Mardenborough relishing his win in the Brands Hatch round of the 2012 British GT series, which he achieved with co-driver Alex Buncombe
That year, Mardenborough had to make another giant leap when he shared a drive with Alex Buncombe in a Nissan GT-R Nismo GT3 for the 2012 British GT Championship. Mardenborough was unfazed and confirmed his natural talent, scoring a pole position at the Nürburgring, while the pair took a win at Brands Hatch. They only missed out on the championship title by a whisker after a mechanical failure in the final round.
In 2013, Mardenborough took podiums at the Le Mans and Spa 24-hour races but also made the move from endurance racing into open-wheel cars, scoring two podiums in the European Formula 3 series before finishing runner-up in the New Zealand-based TRS single-seater series in February this year.
“I went to single seaters to accelerate my learning, really,” he told us after joining Arden in February. “They teach you so much more – there’s so much more happening with the car and you can set up the car in so many more ways. So as an engineer there’s more of an impact and as a driver you can really have a big effect on the performance of the car, too.”
Visiou and Niederhauser have been left looking a little average after Mardenborough’s stellar performance in the wet qualifying session
While points are hard to come by for the Arden team in a dire GP3 season, Mardenborough is nevertheless impressing, proving a match for Arden teammates Robert Visiou and Patric Niederhauser. Both men are experienced racers, having started in karting in 2003 and 2006 respectively. Visiou progressed through single-seaters in Italy before joining Arden’s GP3 team in 2012, racking up two wins for the team in 2013. Like Mardenborough, Niederhauser joined Arden at the start of 2014 but it is the Swiss’s third season in GP3, having raced with Jenzer Motorsport previously. Niederhauser also has two GP3 race wins to his name.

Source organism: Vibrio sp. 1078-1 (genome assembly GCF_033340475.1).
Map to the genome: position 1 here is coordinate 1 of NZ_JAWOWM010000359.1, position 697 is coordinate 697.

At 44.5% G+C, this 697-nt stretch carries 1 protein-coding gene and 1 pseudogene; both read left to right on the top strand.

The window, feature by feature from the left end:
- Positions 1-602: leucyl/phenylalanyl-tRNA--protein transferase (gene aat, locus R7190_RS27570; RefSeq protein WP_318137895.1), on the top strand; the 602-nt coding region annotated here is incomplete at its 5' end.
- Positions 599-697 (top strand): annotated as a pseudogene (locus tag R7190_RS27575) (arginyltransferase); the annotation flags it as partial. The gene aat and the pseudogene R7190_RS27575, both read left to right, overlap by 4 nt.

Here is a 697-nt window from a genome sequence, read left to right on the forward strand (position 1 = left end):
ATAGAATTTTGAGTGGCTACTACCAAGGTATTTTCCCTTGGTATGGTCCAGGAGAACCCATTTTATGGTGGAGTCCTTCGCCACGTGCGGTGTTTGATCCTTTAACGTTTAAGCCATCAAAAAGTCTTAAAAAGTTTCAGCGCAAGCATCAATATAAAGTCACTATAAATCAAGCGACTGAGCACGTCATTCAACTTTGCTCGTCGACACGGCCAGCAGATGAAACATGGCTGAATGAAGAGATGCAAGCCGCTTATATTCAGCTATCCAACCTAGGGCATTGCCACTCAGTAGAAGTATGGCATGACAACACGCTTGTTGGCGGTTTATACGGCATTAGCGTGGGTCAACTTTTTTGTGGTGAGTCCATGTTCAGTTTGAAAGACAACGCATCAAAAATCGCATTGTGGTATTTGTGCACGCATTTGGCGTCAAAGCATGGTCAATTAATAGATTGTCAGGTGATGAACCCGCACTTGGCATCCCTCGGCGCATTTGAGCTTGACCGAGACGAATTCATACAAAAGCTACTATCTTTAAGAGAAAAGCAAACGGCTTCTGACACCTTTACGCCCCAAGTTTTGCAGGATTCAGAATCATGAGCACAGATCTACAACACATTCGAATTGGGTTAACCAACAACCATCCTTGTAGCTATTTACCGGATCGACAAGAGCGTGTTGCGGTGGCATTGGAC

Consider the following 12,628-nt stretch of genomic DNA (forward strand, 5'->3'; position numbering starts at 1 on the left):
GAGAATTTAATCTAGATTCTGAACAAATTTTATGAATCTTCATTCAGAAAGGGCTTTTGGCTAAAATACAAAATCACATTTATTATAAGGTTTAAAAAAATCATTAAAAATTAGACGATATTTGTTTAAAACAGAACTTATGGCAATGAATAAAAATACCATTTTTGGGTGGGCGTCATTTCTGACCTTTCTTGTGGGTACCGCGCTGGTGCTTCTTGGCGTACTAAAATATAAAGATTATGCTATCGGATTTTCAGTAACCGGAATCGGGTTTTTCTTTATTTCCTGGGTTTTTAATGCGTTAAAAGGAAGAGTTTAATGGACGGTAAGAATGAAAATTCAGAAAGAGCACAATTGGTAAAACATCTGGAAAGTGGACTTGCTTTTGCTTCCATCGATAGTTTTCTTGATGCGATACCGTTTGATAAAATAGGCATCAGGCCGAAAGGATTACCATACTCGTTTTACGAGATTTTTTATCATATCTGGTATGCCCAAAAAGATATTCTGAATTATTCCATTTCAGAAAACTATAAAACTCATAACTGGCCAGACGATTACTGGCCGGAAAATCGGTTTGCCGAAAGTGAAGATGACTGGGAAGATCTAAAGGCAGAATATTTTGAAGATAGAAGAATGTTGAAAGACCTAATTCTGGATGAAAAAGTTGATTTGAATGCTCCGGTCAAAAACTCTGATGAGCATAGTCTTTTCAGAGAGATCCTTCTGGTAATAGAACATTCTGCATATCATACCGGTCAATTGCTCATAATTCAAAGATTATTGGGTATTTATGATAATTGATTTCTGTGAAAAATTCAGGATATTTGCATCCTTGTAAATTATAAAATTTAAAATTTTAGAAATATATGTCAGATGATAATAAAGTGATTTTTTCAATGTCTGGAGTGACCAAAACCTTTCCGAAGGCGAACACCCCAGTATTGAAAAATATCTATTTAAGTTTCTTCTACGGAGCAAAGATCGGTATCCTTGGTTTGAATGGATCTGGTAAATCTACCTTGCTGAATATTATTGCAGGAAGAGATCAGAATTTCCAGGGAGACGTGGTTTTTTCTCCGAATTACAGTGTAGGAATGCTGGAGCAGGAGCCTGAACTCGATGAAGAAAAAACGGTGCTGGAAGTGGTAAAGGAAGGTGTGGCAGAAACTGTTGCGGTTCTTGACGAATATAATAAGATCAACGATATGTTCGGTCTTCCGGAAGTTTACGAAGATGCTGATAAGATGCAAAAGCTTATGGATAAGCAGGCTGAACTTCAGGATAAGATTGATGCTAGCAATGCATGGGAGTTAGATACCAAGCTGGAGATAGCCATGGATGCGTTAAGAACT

Yet Mardenborough was snapping at their heels in Spain and even out-qualified them at Austria. Here at Silverstone, Visiou and Niederhauser have been left looking a little average after Mardenborough’s stellar performance in the wet qualifying session. They managed only 11th and 20th on the grid respectively.
Later that day, Mardenborough dropped back to ninth in the race after being squeezed towards the pit wall off the grid, but that was good enough to earn him his first points of the season and kept him ahead of his teammates. In the second race, on the morning of the British Grand Prix, Mardenborough dropped back further, finishing only 15th, but the team was encouraged to have made a step forward and Mardenborough had definitely stamped his mark.
Mardenborough’s LMP2 racer during the 2014 Le Mans 24 Hour race
Driving would put money on the young Brit being offered a test session with the Red Bull Racing F1 team at some point in the near future – he is already taking part in an intensive driver development programme with the team – likely to be after the end of the GP3 championship, assuming he continues to impress. Which he does, both on track and off. Mardenborough is a humble, polite guy so far unspoilt by the arrogance of fame and success. He still shows signs of the shyness PR brigades wipe from the personas of most racers before they’re out of short trousers.
But on the racing circuit he’s fearless, courageous, amazingly consistent and, importantly, quick enough to embarrass much more experienced race winners.
Is he the next Lewis Hamilton, we ask him.
“I want to be the next Jann Mardenborough,” he offers. “I’m a big fan of Lewis but I’m trying to learn and take everything in as much as I can and have fun doing it as well, and then just see what happens in the future.
“But I’m pushing like hell.”